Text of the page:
• Cardiac Device Infection Gets a Risk Predictor

    Simple score is based on PADIT trial

    SAN FRANCISCO -- An infection risk score for cardiac implanted electronic devices developed from the PADIT trial could streamline shared decision-making and allocation of antibacterial envelopes, researchers said.

    Analysis of the large trial, which last year showed more aggressive antibiotic use around implantation wasn't better, generated the PADIT score:

    • Prior procedures (1 point for one prior procedure, 4 points for two or more)
    • Age (1 point for age 60 to 69 or 2 points before age 60)
    • Depressed renal function (1 point for estimated glomerular filtration rate less than 30 mL/min)
    • Immune compromise (3 points)
    • Type of procedure (2 points for ICD, 4 points for CRT, and 5 points for revision or upgrade)

    Internal validation of the score yielded a C-statistic of 0.704 after correction for optimism, David Birnie, MD, of the University of Ottawa Heart Institute in Ontario, reported at the Heart Rhythm Society(HRS) meeting.

    That's on par with widely used prediction scores like CHADS2VASc Score (0.606) and the Framingham Risk score (0.763), Birnie pointed out.

    HRS session study discussant Maria Birgersdotter-Green, MD, of the University of California San Diego, called the risk predictor "absolutely" clinically relevant, even though there have been others before.

    "Risk scores in this case can be helpful. I don't love risk scores, in fact, I don't like them at all because I do sometimes think they take away from independent thinking and sometimes we may be stating the obvious in numbers that may not be needed. But it's not bad to have at hand when you have the discussions with patients."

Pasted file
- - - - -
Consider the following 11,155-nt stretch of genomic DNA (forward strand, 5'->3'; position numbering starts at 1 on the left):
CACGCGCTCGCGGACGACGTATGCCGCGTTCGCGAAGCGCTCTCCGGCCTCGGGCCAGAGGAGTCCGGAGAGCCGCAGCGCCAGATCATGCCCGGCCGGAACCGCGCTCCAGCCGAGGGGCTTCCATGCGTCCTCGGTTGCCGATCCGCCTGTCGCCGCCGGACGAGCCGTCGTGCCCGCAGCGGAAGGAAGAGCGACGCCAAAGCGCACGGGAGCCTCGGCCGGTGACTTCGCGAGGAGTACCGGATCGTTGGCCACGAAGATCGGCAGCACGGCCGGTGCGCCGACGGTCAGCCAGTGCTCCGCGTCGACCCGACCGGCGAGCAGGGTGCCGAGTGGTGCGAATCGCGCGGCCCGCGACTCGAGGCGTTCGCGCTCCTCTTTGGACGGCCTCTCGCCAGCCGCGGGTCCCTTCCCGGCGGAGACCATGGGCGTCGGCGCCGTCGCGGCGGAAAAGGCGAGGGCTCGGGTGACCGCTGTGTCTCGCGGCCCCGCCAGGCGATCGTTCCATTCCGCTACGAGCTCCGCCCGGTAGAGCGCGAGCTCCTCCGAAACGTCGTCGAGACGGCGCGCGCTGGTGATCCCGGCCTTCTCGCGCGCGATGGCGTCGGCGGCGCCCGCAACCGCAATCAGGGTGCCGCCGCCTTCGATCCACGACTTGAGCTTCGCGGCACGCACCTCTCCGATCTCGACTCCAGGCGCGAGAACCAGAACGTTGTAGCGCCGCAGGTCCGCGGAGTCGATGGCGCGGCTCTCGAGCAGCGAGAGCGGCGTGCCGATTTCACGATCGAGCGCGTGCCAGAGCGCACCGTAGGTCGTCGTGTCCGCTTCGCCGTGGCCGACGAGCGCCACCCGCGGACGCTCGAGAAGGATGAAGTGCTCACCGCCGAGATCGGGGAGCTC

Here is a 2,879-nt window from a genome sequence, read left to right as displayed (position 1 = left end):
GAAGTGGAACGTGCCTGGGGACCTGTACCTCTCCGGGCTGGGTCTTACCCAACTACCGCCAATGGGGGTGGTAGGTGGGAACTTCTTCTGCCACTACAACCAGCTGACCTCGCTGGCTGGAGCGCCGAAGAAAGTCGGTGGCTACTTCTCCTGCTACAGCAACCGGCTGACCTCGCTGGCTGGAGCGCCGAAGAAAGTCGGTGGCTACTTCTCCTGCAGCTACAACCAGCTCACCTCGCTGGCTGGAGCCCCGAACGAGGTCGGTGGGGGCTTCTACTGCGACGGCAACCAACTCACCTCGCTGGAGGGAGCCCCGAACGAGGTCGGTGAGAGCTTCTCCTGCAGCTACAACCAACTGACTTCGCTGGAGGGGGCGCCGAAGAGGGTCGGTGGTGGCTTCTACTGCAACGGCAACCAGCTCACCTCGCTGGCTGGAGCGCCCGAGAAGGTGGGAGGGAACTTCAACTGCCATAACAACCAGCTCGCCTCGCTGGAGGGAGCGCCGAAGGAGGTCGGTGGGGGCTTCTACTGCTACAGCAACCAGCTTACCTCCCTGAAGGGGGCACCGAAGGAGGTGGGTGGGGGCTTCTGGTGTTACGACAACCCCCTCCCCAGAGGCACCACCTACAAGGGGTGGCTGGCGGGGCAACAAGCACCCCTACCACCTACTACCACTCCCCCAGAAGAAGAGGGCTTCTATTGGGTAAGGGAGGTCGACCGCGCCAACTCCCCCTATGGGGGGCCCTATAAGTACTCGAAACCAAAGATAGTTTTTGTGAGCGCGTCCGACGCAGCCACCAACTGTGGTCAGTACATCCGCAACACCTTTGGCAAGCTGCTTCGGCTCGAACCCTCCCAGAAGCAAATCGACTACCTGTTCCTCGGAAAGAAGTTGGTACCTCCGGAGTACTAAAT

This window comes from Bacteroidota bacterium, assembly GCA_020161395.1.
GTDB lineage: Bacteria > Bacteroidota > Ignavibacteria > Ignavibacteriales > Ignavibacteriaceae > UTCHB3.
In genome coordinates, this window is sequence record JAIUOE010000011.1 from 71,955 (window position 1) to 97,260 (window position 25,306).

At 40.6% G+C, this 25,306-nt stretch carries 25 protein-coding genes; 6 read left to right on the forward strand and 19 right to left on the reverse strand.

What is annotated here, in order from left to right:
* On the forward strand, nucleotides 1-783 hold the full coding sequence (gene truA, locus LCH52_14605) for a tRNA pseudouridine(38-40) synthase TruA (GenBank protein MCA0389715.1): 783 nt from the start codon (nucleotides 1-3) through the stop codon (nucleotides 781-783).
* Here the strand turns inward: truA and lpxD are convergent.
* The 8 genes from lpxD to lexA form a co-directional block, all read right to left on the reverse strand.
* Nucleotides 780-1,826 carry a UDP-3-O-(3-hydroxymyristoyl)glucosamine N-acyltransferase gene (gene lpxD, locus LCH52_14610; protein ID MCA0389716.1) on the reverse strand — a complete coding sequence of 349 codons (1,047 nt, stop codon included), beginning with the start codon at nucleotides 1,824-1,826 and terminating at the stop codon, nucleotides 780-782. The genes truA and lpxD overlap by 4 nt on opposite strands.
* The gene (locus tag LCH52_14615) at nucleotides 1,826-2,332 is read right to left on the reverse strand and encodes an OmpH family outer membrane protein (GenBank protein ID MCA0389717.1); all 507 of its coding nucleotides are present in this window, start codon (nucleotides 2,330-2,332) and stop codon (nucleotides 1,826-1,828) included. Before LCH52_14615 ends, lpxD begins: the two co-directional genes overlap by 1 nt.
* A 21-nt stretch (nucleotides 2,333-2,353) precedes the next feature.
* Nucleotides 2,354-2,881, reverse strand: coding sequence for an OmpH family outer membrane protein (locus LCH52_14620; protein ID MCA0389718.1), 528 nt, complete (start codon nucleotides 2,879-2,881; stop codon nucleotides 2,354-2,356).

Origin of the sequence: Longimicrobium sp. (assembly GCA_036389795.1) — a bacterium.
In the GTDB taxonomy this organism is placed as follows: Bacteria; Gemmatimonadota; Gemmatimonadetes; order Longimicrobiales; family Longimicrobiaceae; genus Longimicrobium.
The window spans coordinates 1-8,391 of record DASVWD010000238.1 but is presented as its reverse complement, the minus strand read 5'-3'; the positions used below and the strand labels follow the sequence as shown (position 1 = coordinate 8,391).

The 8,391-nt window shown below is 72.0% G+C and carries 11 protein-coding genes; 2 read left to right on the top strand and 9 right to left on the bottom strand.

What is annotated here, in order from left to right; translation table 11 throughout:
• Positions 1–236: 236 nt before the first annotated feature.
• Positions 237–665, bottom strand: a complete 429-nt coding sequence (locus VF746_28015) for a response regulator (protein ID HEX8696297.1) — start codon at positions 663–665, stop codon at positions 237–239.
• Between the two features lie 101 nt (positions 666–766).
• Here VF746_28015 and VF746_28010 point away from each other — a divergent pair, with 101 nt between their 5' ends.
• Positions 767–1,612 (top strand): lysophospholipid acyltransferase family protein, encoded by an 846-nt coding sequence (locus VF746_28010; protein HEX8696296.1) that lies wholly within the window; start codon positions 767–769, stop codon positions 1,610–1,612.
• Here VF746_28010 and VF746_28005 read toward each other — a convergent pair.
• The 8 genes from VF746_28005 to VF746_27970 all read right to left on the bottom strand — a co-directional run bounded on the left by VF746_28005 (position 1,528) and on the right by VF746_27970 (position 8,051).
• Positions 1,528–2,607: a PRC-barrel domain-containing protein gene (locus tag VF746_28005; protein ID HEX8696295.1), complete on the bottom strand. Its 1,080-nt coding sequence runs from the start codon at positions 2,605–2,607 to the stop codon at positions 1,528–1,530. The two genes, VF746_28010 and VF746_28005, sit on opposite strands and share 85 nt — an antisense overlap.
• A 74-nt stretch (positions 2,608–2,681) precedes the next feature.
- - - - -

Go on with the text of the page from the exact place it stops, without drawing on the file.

That's especially true on the heals of the WRAP-IT trial showing reduced infections when using the Tyrx antibacterial envelope for cardiac devices, she noted. "Perhaps this risk score will be applicable in a patient population where the number needed to treat in the WRAP-IT study was quite high and the price was equally high."

    The primary outcome of hospitalization attributed to device infection -- whether from pocket infection, sepsis, or endocarditis, as documented in the clinical record -- occurred in less than 1.0% of people with a score of ≤4, but 1.9% in those with a score of 6 and 3.4% among those with a score of ≥7.

    Birnie noted at the late-breaking clinical trial session that his center decided to use ≥6 as a threshold to use more aggressive antibiotics, and if the hospital will pay for it, the Tyrx envelope.

    It's "quite easy" to get to a score of 7, he added. An 85-year-old reaching elective replacement time for his second primary prevention ICD who has renal dysfunction has a PADIT infection risk score of 7, for example.

    Beyond just infection-risk reducing measures, the score could even inform whether to replace the generator at all, or just deactivate it without opening the pocket, added HRS press conference moderator Fred Kusumoto, MD, of the Mayo Clinic in Jacksonville, Florida.

    "Maybe just leaving that device, pacemaker, or ICD in David [Birnie's] example for primary prevention, in situ is a way better solution for someone who is older and you're very worried about the risks and consequence of infection," he said.

    "I do think that will change practice, because at this point in time, many physicians might just pull out the generator, exposing the patient to the risk of the infection, and then sew up and not put a new generator in. I see that as actually a worse possibility," Kusumoto added.

    Birnie cautioned that the trial didn't have data on oral anticoagulation or antiplatelet drug use, which are known to increase pocket hematoma risk that in turn affect infection risk.

     

    Birnie disclosed no relevant relationships with industry.

    Source:

    Heart Rhythm Society

    Source Reference: Birnie DH, et al "Update From The Prevention Of Arrhythmia Device Infection Trial (padit); Development Of The Padit Infection Risk Score" HRS 2019; Abstract LBCT02-01.

    Read the original article on Medpage Today: Cardiac Device Infection Gets a Risk Predictor

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